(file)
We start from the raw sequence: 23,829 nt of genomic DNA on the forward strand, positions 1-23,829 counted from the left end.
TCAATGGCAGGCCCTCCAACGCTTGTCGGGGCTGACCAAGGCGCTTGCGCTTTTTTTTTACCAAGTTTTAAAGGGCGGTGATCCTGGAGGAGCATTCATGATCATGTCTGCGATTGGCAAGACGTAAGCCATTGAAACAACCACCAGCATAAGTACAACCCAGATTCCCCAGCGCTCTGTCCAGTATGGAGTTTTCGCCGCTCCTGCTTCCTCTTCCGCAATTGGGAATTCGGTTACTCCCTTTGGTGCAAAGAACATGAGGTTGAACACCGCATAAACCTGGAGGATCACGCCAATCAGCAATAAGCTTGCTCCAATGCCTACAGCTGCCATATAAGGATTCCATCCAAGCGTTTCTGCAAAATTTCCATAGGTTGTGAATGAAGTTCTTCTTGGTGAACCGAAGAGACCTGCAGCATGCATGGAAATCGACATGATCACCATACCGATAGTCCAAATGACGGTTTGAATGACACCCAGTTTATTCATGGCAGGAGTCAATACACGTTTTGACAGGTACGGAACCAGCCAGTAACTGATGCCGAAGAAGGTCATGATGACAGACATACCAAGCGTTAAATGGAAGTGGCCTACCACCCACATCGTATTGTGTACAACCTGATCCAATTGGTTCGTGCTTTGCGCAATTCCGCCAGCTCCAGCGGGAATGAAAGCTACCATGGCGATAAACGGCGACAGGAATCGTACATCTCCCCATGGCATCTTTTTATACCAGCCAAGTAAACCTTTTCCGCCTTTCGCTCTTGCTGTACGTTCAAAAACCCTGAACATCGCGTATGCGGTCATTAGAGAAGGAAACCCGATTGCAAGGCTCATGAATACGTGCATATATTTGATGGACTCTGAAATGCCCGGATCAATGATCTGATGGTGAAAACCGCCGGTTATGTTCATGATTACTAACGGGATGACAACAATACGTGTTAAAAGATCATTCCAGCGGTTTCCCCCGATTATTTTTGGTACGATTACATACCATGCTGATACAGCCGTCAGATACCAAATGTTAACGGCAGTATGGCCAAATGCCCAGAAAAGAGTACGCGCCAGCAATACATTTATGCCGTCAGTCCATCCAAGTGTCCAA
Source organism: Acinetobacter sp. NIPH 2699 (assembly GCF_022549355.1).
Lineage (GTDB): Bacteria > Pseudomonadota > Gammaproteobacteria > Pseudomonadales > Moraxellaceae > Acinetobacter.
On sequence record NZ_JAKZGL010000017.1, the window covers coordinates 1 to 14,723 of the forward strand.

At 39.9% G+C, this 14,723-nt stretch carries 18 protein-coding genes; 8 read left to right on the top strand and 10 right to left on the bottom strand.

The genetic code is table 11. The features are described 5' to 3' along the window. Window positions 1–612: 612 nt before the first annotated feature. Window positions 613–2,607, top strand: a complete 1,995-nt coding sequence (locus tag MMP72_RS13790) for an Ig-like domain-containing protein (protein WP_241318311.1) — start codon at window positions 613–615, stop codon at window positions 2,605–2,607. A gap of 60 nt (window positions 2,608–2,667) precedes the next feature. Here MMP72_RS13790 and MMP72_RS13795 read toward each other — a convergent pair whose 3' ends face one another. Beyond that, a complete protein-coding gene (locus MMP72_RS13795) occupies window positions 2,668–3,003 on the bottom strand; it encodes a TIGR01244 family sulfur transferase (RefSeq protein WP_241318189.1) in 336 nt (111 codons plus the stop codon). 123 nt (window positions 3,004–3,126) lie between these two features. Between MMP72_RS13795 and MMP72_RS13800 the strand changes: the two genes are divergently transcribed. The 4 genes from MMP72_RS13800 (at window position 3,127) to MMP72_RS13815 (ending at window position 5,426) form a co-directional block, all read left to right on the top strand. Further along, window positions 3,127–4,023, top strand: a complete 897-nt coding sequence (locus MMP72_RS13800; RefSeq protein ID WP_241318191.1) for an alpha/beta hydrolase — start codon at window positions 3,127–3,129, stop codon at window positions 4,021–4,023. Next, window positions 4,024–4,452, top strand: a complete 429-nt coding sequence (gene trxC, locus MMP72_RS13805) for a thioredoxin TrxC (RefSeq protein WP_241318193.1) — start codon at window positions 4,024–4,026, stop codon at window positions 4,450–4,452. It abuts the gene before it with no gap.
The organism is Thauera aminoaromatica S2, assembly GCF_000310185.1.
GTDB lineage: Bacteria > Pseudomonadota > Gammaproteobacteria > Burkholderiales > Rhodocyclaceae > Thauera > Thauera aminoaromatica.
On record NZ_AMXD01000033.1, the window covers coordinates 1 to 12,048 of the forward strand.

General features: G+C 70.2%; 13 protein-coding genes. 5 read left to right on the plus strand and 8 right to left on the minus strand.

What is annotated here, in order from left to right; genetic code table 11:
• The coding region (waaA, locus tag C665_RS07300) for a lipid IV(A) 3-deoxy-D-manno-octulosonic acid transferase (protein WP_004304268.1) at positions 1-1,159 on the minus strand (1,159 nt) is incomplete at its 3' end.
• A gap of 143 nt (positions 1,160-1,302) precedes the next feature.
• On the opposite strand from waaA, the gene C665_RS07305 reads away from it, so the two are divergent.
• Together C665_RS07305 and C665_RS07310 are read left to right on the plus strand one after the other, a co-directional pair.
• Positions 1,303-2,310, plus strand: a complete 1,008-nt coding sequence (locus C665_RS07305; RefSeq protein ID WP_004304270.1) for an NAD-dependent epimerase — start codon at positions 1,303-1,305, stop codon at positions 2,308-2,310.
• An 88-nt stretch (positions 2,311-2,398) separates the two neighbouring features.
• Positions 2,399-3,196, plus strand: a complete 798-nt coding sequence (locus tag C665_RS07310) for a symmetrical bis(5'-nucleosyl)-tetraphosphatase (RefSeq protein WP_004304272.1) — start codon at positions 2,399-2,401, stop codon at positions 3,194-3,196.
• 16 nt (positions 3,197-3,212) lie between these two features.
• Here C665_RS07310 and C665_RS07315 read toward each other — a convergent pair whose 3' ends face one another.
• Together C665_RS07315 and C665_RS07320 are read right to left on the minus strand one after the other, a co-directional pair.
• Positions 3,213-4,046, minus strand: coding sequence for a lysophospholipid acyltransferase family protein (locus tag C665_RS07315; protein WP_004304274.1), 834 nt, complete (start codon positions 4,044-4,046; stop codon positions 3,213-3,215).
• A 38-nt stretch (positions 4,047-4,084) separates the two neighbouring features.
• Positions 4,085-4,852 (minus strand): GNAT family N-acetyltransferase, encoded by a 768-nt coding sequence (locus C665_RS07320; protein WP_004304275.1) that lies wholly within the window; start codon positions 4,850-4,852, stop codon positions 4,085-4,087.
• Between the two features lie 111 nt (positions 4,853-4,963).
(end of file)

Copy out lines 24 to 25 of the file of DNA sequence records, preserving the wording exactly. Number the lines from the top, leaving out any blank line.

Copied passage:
• A 38-nt stretch (positions 4,047-4,084) separates the two neighbouring features.
• Positions 4,085-4,852 (minus strand): GNAT family N-acetyltransferase, encoded by a 768-nt coding sequence (locus C665_RS07320; protein WP_004304275.1) that lies wholly within the window; start codon positions 4,850-4,852, stop codon positions 4,085-4,087.